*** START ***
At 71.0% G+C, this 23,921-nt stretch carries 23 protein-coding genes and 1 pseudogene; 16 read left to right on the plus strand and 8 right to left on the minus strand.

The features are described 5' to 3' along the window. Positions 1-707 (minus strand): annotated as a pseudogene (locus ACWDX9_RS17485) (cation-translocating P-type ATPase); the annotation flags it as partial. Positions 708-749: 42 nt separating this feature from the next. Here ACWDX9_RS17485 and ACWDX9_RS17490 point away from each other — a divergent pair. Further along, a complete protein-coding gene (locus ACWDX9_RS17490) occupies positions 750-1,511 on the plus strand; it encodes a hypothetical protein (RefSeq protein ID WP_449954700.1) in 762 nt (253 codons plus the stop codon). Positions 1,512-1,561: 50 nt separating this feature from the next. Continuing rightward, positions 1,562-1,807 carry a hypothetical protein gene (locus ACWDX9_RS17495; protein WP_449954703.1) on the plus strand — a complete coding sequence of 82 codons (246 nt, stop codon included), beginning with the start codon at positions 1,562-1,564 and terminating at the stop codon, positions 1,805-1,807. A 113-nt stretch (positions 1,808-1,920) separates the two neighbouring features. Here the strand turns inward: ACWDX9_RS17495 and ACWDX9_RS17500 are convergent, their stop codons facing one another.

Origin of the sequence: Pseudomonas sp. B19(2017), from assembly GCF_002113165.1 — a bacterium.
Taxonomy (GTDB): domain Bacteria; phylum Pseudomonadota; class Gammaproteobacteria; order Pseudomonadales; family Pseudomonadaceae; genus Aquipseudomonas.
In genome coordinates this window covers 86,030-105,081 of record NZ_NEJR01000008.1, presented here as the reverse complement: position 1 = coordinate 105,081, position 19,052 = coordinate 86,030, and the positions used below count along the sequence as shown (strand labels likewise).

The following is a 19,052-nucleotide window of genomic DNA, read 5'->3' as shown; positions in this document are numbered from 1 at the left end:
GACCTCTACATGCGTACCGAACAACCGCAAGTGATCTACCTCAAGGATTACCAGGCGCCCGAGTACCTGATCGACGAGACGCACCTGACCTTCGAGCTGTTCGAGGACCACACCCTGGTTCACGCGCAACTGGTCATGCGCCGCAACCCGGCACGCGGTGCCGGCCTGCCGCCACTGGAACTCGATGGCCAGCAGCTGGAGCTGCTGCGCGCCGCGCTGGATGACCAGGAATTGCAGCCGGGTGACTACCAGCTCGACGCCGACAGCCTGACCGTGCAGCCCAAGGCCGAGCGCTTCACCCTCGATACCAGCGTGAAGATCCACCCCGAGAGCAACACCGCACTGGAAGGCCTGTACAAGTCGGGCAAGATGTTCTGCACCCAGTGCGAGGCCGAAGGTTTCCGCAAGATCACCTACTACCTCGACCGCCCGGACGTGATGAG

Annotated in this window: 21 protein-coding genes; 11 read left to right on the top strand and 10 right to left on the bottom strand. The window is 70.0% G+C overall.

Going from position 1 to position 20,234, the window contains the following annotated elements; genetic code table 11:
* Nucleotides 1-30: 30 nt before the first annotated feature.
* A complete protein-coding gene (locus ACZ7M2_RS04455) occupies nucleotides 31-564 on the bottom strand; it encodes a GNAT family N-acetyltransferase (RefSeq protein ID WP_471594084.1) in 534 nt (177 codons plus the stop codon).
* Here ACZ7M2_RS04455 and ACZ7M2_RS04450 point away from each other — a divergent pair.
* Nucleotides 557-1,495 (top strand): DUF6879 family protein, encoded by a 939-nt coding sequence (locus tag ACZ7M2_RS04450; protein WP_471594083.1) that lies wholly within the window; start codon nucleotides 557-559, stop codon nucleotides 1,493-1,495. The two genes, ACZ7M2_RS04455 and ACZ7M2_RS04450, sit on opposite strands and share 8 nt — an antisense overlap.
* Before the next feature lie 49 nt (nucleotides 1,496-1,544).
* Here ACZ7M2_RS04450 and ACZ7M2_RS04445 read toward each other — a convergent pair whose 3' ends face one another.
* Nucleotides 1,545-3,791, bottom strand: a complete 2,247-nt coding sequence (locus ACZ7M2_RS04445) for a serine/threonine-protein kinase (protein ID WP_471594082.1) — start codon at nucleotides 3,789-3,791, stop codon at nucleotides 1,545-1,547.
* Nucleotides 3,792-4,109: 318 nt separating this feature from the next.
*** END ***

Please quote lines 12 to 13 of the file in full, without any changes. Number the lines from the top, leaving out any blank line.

* Here ACZ7M2_RS04455 and ACZ7M2_RS04450 point away from each other — a divergent pair.
* Nucleotides 557-1,495 (top strand): DUF6879 family protein, encoded by a 939-nt coding sequence (locus tag ACZ7M2_RS04450; protein WP_471594083.1) that lies wholly within the window; start codon nucleotides 557-559, stop codon nucleotides 1,493-1,495. The two genes, ACZ7M2_RS04455 and ACZ7M2_RS04450, sit on opposite strands and share 8 nt — an antisense overlap.